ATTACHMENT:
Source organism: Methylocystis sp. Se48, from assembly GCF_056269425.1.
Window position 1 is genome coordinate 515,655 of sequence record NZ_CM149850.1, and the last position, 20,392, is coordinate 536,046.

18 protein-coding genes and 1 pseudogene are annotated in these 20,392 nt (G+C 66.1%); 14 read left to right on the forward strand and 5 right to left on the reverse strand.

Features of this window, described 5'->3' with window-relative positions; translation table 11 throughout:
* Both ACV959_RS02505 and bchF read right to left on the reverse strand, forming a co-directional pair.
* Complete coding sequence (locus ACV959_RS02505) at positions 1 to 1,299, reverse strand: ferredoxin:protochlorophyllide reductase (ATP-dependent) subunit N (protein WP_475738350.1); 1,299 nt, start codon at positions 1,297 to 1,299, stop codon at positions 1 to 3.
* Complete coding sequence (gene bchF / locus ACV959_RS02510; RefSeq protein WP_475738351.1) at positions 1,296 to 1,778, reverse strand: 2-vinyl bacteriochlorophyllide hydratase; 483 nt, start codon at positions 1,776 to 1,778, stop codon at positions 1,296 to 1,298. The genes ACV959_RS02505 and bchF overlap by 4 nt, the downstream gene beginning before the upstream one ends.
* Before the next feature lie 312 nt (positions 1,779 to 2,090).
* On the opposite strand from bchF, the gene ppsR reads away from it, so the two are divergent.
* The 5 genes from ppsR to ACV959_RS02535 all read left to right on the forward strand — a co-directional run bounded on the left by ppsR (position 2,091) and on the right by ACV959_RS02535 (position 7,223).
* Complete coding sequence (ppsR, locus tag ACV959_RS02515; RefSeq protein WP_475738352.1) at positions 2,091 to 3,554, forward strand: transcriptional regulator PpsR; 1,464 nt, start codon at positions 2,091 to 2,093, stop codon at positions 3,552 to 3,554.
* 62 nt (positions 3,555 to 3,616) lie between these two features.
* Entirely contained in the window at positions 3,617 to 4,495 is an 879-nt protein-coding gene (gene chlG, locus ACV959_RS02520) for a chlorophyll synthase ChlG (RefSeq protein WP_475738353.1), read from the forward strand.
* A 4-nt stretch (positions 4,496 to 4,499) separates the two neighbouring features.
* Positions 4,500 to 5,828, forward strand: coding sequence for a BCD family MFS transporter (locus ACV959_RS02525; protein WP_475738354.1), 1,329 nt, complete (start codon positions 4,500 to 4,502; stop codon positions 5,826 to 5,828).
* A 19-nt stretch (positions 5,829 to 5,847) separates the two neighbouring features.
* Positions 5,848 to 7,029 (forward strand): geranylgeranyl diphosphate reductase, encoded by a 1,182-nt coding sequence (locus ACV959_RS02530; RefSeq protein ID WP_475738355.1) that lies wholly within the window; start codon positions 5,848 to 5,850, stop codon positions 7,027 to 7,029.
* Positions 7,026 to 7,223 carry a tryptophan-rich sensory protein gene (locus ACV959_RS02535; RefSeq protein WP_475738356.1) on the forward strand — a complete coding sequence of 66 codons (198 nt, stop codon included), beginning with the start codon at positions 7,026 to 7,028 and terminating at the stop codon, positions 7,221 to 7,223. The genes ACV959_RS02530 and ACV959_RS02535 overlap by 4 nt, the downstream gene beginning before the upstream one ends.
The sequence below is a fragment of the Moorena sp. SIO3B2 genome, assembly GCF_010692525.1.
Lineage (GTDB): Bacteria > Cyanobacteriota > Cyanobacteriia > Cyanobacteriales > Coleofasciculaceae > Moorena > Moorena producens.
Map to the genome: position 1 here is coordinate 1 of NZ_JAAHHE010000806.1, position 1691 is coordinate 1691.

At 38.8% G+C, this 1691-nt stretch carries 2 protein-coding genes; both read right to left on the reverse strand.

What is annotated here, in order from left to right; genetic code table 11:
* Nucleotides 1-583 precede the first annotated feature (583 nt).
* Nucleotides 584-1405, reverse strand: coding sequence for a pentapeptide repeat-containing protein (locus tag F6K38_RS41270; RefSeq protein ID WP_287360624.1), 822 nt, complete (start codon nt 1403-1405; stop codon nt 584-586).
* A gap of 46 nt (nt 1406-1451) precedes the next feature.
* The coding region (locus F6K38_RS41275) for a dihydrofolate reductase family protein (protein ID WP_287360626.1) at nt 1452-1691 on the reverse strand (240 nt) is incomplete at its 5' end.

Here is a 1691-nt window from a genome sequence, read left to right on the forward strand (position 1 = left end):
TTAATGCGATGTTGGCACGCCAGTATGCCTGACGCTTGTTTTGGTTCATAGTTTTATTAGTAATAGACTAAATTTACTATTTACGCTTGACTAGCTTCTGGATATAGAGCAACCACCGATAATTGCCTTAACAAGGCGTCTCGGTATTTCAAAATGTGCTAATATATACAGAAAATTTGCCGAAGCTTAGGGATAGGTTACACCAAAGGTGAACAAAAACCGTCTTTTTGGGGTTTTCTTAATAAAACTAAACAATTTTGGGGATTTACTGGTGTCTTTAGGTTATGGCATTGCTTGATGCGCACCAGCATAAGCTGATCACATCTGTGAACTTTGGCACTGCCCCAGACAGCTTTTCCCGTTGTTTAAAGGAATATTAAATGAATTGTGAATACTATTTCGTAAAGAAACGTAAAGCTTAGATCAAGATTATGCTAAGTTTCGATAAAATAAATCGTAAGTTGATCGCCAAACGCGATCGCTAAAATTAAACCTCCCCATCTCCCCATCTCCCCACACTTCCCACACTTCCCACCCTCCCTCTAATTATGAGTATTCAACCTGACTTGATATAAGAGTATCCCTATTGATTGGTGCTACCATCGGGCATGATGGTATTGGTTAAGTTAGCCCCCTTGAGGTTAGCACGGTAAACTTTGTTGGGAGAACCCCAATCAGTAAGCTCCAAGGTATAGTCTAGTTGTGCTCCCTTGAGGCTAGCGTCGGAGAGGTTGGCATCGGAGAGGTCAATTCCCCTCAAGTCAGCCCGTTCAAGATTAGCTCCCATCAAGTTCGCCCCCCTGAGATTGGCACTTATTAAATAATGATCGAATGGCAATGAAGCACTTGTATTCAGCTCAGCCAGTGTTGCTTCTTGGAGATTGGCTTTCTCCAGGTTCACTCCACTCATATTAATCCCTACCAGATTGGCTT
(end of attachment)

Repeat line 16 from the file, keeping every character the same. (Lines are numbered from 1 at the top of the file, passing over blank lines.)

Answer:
* A 19-nt stretch (positions 5,829 to 5,847) separates the two neighbouring features.